THE doyens of the Smash Hits era are now in their 60s, with many still forced to crank out the old hits on punishing 80s retro tours. Could these acts have prepared better for their twilight years?
The Human League
Phil Oakey could write a good tune, so they just needed to move with the times. In the 90s they should have ditched the synths, got some jangly guitars, and hey presto – The Human Britpop League. It would have been great to see The Lebanon (Dance Mix) trouncing Wonderwall in the charts, and Susan Ann Sulley telling Liam Gallagher to learn some bloody manners as if she was his mum.
He could be coining it in, doing a few gigs a year in December with the reunited Smiths and spending the rest of the year with his feet up watching his Coronation Street box sets with a nice cup of Yorkshire Tea in a Union Jack mug. But no, Morrissey had to spend his dotage in LA ruminating on what a terrible place Britain had become since reggae was allowed in the charts.
That Shakin’ Stevens is on the brink of releasing a new album aged 75 is a sorry tale. It would have been better if he’d retired aged 21. Not from his financial standpoint, he’d be eating own-brand baked beans on a basic state pension, but for the cultural health of the nation generally.
Instead of spending his savings on smack and having to do I’m A Celebrity, George could have reinvented himself as ‘Man George’. He would have been as respected a public figure as Sir David Attenborough, but his insistence on sticking with an outdated moniker left him languishing on the sidelines. That and kidnapping a rent boy and chaining him to a wall which, to our knowledge, Sir David has never done.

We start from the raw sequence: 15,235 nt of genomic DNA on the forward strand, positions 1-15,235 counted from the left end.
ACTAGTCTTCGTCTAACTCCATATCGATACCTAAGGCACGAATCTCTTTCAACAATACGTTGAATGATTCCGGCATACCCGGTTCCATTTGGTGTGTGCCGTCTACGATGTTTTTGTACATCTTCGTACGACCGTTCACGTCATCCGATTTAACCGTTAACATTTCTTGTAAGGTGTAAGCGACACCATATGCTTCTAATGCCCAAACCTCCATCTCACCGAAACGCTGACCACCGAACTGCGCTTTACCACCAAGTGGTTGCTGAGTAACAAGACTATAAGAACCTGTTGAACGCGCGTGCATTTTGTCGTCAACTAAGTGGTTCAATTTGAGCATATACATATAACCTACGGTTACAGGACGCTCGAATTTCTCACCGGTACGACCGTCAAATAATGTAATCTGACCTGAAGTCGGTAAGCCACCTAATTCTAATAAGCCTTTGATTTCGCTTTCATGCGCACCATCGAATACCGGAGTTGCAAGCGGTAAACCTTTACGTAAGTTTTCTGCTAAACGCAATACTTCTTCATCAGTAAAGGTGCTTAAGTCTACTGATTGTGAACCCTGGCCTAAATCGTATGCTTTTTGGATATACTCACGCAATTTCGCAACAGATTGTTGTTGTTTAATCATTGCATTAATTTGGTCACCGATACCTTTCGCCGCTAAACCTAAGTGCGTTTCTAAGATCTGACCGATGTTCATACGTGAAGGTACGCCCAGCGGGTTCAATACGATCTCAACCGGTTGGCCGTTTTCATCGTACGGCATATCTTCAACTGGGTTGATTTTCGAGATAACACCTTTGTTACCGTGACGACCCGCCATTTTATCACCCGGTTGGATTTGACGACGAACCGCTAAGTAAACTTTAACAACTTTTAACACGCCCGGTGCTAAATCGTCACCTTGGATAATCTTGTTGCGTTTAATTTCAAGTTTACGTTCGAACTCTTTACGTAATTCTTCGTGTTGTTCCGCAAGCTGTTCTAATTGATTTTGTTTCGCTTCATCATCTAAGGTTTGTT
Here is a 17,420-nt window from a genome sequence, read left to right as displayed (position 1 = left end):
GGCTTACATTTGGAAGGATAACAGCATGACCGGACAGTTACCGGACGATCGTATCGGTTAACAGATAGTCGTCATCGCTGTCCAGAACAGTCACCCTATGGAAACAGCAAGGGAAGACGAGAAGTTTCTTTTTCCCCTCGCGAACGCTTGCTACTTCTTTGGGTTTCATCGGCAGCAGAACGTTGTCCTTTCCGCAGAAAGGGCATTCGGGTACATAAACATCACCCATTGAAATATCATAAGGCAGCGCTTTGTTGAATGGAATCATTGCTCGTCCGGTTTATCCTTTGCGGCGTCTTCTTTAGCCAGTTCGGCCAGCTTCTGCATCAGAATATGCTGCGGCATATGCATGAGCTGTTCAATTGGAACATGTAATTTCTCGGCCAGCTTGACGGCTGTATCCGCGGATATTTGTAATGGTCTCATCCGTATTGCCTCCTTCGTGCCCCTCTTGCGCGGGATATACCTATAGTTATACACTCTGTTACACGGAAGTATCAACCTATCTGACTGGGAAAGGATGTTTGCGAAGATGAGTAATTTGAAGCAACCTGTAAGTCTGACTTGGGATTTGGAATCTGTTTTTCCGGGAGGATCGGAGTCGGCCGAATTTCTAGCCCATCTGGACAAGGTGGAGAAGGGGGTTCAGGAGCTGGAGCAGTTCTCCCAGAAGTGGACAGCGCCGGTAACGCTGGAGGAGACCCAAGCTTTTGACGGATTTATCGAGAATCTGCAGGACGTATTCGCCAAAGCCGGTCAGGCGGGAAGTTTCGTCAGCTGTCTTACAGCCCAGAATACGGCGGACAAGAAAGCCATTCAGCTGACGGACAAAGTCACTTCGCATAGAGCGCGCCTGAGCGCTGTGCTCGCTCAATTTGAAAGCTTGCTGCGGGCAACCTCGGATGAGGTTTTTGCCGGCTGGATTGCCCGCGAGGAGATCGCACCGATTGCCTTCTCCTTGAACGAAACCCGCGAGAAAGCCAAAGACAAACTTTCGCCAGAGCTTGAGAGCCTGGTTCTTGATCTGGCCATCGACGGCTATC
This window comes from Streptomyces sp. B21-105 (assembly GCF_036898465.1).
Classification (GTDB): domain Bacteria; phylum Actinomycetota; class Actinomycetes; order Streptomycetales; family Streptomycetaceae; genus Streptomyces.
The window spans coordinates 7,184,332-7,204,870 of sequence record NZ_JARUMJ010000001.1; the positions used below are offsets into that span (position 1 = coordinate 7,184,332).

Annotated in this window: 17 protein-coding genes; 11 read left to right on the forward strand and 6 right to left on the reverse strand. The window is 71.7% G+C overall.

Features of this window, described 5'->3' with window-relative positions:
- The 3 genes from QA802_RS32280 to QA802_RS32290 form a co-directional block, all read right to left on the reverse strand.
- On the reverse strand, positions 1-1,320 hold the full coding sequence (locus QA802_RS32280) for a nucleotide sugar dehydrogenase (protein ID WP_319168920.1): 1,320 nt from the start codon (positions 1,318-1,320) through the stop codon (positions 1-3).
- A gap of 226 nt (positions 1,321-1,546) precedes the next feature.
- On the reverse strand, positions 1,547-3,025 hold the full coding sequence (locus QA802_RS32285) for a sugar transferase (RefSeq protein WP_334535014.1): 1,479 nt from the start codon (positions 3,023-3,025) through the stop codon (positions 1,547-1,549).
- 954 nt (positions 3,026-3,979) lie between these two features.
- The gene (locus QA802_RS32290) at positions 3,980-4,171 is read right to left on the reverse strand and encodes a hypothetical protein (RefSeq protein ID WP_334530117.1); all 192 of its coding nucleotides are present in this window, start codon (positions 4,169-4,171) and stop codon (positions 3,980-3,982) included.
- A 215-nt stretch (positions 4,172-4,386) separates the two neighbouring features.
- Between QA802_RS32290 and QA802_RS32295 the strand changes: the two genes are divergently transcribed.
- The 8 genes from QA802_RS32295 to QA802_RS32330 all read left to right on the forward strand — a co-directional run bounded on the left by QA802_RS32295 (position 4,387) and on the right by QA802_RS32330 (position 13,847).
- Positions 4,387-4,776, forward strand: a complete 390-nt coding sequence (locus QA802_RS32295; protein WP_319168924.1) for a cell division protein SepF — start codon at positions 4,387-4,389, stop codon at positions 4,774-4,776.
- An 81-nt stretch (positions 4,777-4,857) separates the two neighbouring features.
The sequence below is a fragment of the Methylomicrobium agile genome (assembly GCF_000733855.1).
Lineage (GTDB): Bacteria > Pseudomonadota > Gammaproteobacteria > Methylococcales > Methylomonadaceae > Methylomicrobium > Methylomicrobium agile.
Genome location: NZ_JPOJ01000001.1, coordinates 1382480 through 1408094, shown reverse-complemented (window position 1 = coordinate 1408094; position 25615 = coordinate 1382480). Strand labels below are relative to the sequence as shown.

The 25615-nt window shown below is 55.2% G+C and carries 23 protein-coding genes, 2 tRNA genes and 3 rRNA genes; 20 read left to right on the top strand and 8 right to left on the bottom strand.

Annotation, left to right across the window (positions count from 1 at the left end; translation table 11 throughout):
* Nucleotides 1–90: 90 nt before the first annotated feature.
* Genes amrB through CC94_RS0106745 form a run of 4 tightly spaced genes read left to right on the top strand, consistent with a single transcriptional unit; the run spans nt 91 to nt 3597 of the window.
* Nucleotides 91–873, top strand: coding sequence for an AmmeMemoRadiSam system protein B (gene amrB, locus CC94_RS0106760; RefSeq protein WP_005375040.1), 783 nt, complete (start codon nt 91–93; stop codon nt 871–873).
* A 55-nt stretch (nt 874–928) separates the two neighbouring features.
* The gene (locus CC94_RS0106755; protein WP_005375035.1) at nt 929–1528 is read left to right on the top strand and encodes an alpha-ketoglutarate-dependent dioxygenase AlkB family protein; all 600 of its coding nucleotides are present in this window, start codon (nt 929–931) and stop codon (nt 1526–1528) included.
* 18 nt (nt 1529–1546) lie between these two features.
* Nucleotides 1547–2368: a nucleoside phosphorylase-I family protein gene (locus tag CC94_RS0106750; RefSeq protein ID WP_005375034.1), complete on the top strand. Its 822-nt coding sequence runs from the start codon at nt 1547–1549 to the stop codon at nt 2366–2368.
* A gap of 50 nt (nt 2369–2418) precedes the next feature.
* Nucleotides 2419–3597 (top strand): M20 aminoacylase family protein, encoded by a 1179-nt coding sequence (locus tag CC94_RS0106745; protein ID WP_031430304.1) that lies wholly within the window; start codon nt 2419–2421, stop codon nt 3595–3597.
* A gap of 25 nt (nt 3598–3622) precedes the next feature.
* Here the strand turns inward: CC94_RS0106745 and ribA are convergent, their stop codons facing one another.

Adam and the Ants
It’s reported that when Adam Ant received his first major royalty payment, he spent the money on 48 Harley-Davidsons, which, as any accountant would tell you, represents 48 instantly depreciating assets. Had he changed the name of the group to Adam and the Accountants in the mid-80s, with a change of sartorial style and more prudent financial approach, Adam and his fellow dandy highwaymen would be quids in today.
The exception that proves the rule. Andrew looked after the royalties and devoted the last 40 years to pure pleasure and self-indulgence, declining to set foot near a recording studio and besmirch Wham!’s good name with mediocre vanity albums. F**k, don’t we all wish we were less-talented, nose-jobbed pretty boy Andrew?